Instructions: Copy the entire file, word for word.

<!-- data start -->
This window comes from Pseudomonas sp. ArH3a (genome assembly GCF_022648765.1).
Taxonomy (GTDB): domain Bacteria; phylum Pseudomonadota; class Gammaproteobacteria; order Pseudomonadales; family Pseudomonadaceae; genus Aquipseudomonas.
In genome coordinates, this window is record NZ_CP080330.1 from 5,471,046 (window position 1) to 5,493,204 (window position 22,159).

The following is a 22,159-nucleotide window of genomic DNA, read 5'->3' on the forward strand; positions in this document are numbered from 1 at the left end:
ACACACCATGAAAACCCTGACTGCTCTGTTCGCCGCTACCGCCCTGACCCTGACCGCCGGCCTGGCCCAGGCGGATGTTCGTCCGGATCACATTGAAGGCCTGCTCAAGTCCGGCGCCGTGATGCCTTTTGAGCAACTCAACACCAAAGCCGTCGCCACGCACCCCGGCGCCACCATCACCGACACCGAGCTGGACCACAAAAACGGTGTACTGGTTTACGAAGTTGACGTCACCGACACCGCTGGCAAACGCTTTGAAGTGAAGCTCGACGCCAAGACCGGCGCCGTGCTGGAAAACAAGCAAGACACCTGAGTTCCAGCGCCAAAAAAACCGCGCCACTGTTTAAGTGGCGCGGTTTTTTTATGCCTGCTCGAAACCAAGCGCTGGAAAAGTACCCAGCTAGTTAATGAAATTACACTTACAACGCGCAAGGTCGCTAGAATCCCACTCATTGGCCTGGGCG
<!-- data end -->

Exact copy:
This window comes from Pseudomonas sp. ArH3a (genome assembly GCF_022648765.1).
Taxonomy (GTDB): domain Bacteria; phylum Pseudomonadota; class Gammaproteobacteria; order Pseudomonadales; family Pseudomonadaceae; genus Aquipseudomonas.
In genome coordinates, this window is record NZ_CP080330.1 from 5,471,046 (window position 1) to 5,493,204 (window position 22,159).

The following is a 22,159-nucleotide window of genomic DNA, read 5'->3' on the forward strand; positions in this document are numbered from 1 at the left end:
ACACACCATGAAAACCCTGACTGCTCTGTTCGCCGCTACCGCCCTGACCCTGACCGCCGGCCTGGCCCAGGCGGATGTTCGTCCGGATCACATTGAAGGCCTGCTCAAGTCCGGCGCCGTGATGCCTTTTGAGCAACTCAACACCAAAGCCGTCGCCACGCACCCCGGCGCCACCATCACCGACACCGAGCTGGACCACAAAAACGGTGTACTGGTTTACGAAGTTGACGTCACCGACACCGCTGGCAAACGCTTTGAAGTGAAGCTCGACGCCAAGACCGGCGCCGTGCTGGAAAACAAGCAAGACACCTGAGTTCCAGCGCCAAAAAAACCGCGCCACTGTTTAAGTGGCGCGGTTTTTTTATGCCTGCTCGAAACCAAGCGCTGGAAAAGTACCCAGCTAGTTAATGAAATTACACTTACAACGCGCAAGGTCGCTAGAATCCCACTCATTGGCCTGGGCG